When I moved to LA, I never thought I would be writing songs, singing, and making pop songs for girl bands. That’s where I found myself, and I really enjoyed it. I figured as a DJ, I wanted to incorporate that because I felt like the music I was making as an artist wasn’t necessarily indicative of me as a person? So, that’s why I’m really happy with “All My Life,” and “Self Control,” because I think they are really indicative of my life. “All My Life” has all of the electro house and the drops, and “Self Control” is kind of indicative of the emo music I listened to growing up. Beyond that, the new stuff that is coming out in a couple of months will be similar and different, and I think my voice is the glue that ties is all together.

Was singing on your tracks intimidating for you? I know for a lot of people it is.

I think the thing that gave me the courage to do it is that my publishing company had an event where they wanted me to perform some of the songs I had written for other people. They were like, ‘you know you can accompany someone on guitar, or you can sing it, or someone else can sing it.’ I was of the mentality at the time that I wanted to challenge myself, and although playing guitar with someone else singing would have been cool,  I realized the way for this to be the most challenging was getting up there and singing. I had never done that before.

Even when I was in a band when I was younger, I would play guitar and bass. I was never a vocalist. So I kind of agreed haphazardly without really knowing whether I could do it or not. I practiced a bit, and then I performed “Work from Home” by Fifth Harmony, which I wrote the year before, and a Justin Bieber “What do you mean?” cover. It was pretty well received, and everyone on my team was like, “why don’t you sing- you should sing.” Then I backtracked and had all of this music coming out, and I was like, “well hey, why don’t I record these, and see if I like how I sound.” I’ve been producing for other artists, and all I’ve been doing is cutting people’s voices onto songs, so I have the knowledge of what to do. So I did it, and I was happy with the result. Everyone else was as well, so I figured that was the best way forward. It was still very nerve wracking with the live performance thing, and we are still developing the live show. Putting them out and seeing how people react is also very stressful, but it’s been good so far.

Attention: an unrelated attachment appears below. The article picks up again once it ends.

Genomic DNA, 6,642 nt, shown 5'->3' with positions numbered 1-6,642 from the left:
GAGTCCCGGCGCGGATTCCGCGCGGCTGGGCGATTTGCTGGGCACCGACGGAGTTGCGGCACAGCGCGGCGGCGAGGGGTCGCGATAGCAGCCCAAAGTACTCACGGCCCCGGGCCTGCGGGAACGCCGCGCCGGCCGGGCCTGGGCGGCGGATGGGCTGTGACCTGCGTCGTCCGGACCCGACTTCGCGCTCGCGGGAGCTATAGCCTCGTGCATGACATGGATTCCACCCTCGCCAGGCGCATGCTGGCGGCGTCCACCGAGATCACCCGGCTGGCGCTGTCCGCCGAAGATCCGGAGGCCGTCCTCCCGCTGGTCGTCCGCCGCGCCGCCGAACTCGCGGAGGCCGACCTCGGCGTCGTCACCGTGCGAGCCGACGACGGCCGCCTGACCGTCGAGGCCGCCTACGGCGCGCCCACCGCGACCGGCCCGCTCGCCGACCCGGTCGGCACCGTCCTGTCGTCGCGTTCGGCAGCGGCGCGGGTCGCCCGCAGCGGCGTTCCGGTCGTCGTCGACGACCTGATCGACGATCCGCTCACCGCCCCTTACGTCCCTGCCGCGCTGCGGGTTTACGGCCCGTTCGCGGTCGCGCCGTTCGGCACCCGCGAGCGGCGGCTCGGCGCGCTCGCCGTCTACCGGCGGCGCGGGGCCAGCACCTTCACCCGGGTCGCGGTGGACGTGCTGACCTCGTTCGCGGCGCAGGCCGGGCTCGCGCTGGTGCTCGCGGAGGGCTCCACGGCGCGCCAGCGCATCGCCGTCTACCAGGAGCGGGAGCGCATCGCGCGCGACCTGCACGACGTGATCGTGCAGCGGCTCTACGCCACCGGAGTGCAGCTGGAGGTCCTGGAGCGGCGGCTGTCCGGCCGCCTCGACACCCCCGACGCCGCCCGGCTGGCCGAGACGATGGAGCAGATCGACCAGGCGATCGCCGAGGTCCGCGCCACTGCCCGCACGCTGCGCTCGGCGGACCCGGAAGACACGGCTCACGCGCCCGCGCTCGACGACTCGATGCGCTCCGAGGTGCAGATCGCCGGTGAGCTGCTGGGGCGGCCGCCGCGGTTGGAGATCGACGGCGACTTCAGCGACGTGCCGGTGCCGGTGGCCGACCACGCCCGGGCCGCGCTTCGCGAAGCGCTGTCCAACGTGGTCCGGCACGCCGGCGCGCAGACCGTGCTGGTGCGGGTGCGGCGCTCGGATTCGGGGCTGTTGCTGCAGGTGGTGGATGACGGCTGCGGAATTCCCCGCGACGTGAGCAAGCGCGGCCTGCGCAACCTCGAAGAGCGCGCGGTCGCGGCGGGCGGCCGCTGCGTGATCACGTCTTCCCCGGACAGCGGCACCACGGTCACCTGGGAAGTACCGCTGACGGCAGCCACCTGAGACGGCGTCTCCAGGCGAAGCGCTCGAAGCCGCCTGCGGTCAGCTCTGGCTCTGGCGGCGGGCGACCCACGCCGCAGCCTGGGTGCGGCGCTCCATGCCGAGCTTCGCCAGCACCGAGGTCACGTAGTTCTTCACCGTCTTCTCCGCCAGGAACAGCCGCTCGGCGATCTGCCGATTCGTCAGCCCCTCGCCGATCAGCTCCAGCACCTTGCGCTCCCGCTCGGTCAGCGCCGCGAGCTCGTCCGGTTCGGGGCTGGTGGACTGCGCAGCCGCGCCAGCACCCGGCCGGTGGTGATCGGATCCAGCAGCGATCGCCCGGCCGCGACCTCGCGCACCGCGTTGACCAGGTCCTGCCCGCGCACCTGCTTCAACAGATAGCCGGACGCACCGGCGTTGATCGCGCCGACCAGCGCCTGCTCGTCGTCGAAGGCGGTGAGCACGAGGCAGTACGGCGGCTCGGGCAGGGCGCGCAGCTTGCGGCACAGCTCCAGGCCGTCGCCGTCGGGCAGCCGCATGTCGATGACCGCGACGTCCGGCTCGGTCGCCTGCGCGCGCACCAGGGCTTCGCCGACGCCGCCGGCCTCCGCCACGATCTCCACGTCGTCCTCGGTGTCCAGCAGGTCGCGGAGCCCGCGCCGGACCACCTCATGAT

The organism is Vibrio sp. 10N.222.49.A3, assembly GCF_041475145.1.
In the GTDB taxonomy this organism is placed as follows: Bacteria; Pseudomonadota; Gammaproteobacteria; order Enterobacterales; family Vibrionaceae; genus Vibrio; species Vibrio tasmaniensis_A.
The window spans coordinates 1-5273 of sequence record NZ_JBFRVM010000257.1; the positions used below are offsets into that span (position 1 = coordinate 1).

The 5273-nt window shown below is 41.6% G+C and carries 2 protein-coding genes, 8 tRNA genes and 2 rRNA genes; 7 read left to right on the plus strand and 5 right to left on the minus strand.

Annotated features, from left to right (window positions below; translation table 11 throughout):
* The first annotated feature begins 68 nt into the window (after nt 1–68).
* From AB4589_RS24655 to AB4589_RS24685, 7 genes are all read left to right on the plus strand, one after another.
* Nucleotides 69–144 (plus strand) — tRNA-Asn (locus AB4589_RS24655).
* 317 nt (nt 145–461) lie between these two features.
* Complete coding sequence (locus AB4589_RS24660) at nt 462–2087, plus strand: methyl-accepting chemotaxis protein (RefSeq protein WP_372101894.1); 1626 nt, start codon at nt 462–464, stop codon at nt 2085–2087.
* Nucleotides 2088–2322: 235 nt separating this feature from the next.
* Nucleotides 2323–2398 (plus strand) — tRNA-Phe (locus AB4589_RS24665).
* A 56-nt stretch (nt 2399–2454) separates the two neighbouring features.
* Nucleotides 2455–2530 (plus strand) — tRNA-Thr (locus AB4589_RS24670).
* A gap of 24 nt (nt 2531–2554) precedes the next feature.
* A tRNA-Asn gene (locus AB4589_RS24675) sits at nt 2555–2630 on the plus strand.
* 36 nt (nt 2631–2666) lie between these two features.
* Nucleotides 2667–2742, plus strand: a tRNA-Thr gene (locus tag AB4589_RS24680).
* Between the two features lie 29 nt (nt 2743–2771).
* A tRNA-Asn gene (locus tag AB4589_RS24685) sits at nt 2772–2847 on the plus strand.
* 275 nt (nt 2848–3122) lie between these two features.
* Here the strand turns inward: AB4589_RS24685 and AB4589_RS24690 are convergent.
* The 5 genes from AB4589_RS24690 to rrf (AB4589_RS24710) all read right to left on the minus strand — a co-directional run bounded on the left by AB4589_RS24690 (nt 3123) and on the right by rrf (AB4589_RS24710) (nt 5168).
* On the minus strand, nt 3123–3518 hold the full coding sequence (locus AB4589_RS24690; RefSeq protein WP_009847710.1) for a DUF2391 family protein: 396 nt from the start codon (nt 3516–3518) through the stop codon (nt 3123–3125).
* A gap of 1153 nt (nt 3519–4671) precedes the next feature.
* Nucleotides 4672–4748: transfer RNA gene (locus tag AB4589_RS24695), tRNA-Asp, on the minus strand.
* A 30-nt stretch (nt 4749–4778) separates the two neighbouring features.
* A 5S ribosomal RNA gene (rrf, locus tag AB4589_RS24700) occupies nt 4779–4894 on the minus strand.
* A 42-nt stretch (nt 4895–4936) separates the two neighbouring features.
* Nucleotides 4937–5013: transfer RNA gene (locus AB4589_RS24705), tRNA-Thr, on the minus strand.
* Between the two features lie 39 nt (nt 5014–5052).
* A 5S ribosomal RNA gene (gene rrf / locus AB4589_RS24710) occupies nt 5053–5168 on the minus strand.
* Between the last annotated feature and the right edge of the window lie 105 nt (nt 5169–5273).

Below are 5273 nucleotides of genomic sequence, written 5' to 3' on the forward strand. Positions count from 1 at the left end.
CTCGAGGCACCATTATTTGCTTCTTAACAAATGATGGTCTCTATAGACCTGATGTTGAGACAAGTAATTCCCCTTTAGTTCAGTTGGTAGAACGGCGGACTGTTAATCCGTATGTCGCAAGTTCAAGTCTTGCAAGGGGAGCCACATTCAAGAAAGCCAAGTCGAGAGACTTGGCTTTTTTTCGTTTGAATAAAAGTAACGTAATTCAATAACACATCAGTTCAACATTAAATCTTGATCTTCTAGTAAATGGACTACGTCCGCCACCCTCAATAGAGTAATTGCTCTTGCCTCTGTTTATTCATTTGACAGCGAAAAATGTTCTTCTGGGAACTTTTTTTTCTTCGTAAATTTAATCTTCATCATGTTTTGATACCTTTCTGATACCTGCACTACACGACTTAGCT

You’re career kind of began and was rooted in the electronic music world. Then you branched into pop production, and now you are even the vocalist on your tracks. In your ideal world, what does the future hold? Are you America’s next pop boy or are you headlining Ultra?

Um, that’s a really good question, and I think it’s some kind of hybrid that doesn’t really exist yet, but I’m working on it. I really do love djing, and I love the dance music community. The fans are so passionate. They always come to the shows, and they always come to the events. What I find with other kinds of music is that it is a more passive fan experience. There are alot of people online and around the world, and obviously everyone can’t be everywhere at every festival, but (with electronic music) I feel like it’s a real community, and I love that as like a live blueprint for where I see my show.

10 years from now, I hope I’m just still making dope music. I don’t know what the style will be. It’s hard to tell. If you told Kanye West when he made The College Dropout that he was going to make Yeezus 10 years after, and it was going to be all of this crazy production, and Daft Punk would be on it- he probably wouldn’t have been able to guess that. But yeah, I definitely see myself as some kind of a hybrid between a vocalist and electronic music producer. I think what I always really love about electronic music, especially with the live performance, is that it is just so powerful. Kind of like, it outperforms any other kind of music for me. I mean, if you’re at Coachella, and Arcade Fire is playing mainstage, and Skrillex is at the Sahara Tent — Arcade Fire is cool, but there is no contest. There is not going to be more energy at that stage than there is for Skrillex.

As electronic music becomes more mainstream and poppy, there has been real backlash from electronic music fans who claim that producer’s are selling out and the music is becoming formulaic. As someone who floats between both worlds, what are your thoughts on this?